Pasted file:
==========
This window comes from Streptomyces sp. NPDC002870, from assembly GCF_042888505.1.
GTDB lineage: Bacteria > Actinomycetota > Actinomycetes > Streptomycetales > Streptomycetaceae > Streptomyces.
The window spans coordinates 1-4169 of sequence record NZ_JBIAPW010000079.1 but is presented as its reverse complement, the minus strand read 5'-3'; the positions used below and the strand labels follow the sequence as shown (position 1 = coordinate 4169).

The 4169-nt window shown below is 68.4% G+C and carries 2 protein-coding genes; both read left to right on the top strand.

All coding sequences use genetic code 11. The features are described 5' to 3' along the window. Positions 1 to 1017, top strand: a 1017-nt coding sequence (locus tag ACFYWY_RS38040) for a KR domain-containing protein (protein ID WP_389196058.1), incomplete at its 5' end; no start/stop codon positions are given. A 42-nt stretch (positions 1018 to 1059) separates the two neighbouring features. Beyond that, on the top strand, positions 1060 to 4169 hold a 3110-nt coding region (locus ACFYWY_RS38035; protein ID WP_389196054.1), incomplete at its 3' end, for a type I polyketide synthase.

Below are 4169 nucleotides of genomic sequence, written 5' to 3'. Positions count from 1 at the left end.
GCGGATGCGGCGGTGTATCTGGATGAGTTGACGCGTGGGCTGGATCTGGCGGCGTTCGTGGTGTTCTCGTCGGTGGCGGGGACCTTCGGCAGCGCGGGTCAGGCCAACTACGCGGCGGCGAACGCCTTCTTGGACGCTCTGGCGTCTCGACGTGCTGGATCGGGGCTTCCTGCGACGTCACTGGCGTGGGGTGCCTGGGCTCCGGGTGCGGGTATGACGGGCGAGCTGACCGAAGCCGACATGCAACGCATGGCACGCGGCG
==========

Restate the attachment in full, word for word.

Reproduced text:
This window comes from Streptomyces sp. NPDC002870, from assembly GCF_042888505.1.
GTDB lineage: Bacteria > Actinomycetota > Actinomycetes > Streptomycetales > Streptomycetaceae > Streptomyces.
The window spans coordinates 1-4169 of sequence record NZ_JBIAPW010000079.1 but is presented as its reverse complement, the minus strand read 5'-3'; the positions used below and the strand labels follow the sequence as shown (position 1 = coordinate 4169).

The 4169-nt window shown below is 68.4% G+C and carries 2 protein-coding genes; both read left to right on the top strand.

All coding sequences use genetic code 11. The features are described 5' to 3' along the window. Positions 1 to 1017, top strand: a 1017-nt coding sequence (locus tag ACFYWY_RS38040) for a KR domain-containing protein (protein ID WP_389196058.1), incomplete at its 5' end; no start/stop codon positions are given. A 42-nt stretch (positions 1018 to 1059) separates the two neighbouring features. Beyond that, on the top strand, positions 1060 to 4169 hold a 3110-nt coding region (locus ACFYWY_RS38035; protein ID WP_389196054.1), incomplete at its 3' end, for a type I polyketide synthase.

Below are 4169 nucleotides of genomic sequence, written 5' to 3'. Positions count from 1 at the left end.
GCGGATGCGGCGGTGTATCTGGATGAGTTGACGCGTGGGCTGGATCTGGCGGCGTTCGTGGTGTTCTCGTCGGTGGCGGGGACCTTCGGCAGCGCGGGTCAGGCCAACTACGCGGCGGCGAACGCCTTCTTGGACGCTCTGGCGTCTCGACGTGCTGGATCGGGGCTTCCTGCGACGTCACTGGCGTGGGGTGCCTGGGCTCCGGGTGCGGGTATGACGGGCGAGCTGACCGAAGCCGACATGCAACGCATGGCACGCGGCG